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Color-Coded Glass

Photo of bottles.

All of the different colors of glass are produced by the addition of oxide colorants in manufacturing furnaces. (Wikimedia Commons)

The other day I was at the recycling center sorting glass between containers by color. I thought then that if the color of the bottles was significant enough to control how they’re recycled, then surely the color was more than cosmetic. So, what is the reason that, for example, wine bottles are olive-green and beer bottles are amber? And why do we separate these items from colorless ones?

The answer has to do with light. Contents in bottles are vulnerable to photochemical reactions. Take beer as an example: if the light-sensitive hops that act as a preservative, and give the drink flavor, are exposed to too much natural or artificial light, the beer will be “light struck,” and it will take on a skunky, foul taste.

Beer manufacturers use amber glass to prevent light absorption and provide the most protection against ultraviolet rays, which can ruin a bottled brew.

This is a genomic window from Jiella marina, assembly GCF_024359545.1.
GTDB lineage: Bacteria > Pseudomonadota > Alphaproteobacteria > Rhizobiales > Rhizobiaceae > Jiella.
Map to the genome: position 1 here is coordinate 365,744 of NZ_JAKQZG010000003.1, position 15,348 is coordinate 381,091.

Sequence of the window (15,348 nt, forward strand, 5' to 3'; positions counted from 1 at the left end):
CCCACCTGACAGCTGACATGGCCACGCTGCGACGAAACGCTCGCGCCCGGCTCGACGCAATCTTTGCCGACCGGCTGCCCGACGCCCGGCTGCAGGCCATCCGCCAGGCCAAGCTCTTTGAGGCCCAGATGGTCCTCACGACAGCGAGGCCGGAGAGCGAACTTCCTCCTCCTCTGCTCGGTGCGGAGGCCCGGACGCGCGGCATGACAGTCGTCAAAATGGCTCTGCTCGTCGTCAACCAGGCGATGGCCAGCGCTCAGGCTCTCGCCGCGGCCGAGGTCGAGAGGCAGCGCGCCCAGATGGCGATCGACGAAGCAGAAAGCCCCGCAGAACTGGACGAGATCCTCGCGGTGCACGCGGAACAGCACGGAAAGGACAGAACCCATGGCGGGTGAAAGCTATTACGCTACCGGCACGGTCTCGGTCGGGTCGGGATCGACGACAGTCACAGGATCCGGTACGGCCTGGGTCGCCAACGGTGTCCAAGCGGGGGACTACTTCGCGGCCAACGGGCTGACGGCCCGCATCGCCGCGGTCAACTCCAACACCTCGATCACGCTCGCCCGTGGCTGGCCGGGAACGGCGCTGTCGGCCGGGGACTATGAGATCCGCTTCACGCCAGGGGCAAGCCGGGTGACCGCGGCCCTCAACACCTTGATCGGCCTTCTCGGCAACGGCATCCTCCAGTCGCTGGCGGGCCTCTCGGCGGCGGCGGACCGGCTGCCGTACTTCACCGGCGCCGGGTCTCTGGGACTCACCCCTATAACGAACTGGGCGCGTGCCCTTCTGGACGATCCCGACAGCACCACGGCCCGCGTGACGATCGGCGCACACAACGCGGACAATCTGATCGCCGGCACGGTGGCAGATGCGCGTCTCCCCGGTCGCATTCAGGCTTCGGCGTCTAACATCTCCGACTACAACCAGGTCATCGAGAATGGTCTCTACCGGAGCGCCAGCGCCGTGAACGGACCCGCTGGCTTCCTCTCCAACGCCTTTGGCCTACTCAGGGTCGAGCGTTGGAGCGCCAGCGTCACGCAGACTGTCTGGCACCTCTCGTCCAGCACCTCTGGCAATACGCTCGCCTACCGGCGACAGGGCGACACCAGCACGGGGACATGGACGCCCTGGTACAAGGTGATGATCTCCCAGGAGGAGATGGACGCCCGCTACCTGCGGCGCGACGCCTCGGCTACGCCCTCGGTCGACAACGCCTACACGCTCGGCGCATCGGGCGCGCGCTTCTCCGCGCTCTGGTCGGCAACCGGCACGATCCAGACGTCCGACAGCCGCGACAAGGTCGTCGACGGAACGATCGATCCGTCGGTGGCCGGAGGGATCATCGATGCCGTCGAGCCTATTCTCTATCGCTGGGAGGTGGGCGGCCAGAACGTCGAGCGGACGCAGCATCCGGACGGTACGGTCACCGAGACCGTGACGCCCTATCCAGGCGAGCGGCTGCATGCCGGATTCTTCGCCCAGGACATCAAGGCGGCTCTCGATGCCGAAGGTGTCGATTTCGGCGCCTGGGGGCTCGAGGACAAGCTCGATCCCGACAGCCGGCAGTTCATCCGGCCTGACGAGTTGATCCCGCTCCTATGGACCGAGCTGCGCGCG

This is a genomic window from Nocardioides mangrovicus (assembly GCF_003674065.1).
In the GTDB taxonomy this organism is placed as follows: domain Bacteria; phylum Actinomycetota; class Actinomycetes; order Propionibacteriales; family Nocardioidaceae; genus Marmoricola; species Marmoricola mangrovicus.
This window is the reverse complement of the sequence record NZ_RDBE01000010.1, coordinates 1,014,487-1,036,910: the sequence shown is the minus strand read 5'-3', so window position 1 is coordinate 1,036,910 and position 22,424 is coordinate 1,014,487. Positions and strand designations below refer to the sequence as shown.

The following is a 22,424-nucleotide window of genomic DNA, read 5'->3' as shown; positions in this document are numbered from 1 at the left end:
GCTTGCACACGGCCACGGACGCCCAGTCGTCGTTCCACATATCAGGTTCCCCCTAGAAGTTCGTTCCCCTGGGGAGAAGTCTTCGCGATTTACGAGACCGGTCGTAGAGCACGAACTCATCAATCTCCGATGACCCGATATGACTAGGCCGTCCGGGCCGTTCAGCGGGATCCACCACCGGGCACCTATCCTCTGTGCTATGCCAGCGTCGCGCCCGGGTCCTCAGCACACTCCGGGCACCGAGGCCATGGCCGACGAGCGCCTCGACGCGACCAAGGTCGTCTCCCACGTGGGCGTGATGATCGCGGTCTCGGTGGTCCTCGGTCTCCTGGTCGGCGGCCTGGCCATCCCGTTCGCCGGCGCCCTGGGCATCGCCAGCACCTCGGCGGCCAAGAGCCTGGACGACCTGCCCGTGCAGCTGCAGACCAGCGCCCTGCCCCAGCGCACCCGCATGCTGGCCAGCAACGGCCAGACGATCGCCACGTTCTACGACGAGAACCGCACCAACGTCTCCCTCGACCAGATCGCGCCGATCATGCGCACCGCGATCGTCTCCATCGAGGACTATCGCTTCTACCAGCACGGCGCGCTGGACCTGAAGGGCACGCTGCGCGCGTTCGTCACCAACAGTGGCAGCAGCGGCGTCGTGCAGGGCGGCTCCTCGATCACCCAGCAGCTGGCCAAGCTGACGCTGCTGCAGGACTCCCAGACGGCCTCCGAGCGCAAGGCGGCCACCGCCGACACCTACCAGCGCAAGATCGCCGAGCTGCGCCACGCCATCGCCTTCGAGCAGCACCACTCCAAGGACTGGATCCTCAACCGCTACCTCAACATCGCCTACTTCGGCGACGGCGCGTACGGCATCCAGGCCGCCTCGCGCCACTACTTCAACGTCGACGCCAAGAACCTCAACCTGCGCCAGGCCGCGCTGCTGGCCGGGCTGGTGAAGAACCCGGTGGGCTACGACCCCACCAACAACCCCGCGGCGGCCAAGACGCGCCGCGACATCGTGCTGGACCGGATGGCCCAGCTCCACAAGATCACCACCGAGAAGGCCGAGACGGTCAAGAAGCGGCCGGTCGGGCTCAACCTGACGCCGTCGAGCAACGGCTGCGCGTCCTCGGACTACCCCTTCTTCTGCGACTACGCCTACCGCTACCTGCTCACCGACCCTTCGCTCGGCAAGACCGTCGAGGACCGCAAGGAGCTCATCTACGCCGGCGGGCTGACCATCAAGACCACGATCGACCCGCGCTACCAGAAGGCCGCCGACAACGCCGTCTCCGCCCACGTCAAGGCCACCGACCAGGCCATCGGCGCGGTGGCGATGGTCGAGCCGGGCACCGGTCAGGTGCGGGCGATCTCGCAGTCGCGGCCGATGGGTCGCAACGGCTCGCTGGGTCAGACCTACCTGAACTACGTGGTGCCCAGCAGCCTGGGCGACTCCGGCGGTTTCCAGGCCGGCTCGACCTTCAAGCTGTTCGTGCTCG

Olive-green glass offers less protection than amber. But that’s acceptable because contents stored in green glass are able to withstand light exposure without their flavors being ruined. Wine, for example, naturally contains antioxidants—which, you guessed it, prevent the oxidation liable of wines over-exposed to light. On that subject, beware of that orangish Chardonnay sitting on the top shelf at the grocery; ultraviolet radiation has likely spoiled it.

Then, there is colorless glass, best for alcohols and other liquids that aren’t light-sensitive.

All colors of glass are produced by the addition of oxide colorants in manufacturing furnaces. And by separating colored and colorless glass, we ensure that manufacturers can use recycled material to make new, perfectly protective containers for any sensitive food or drink.

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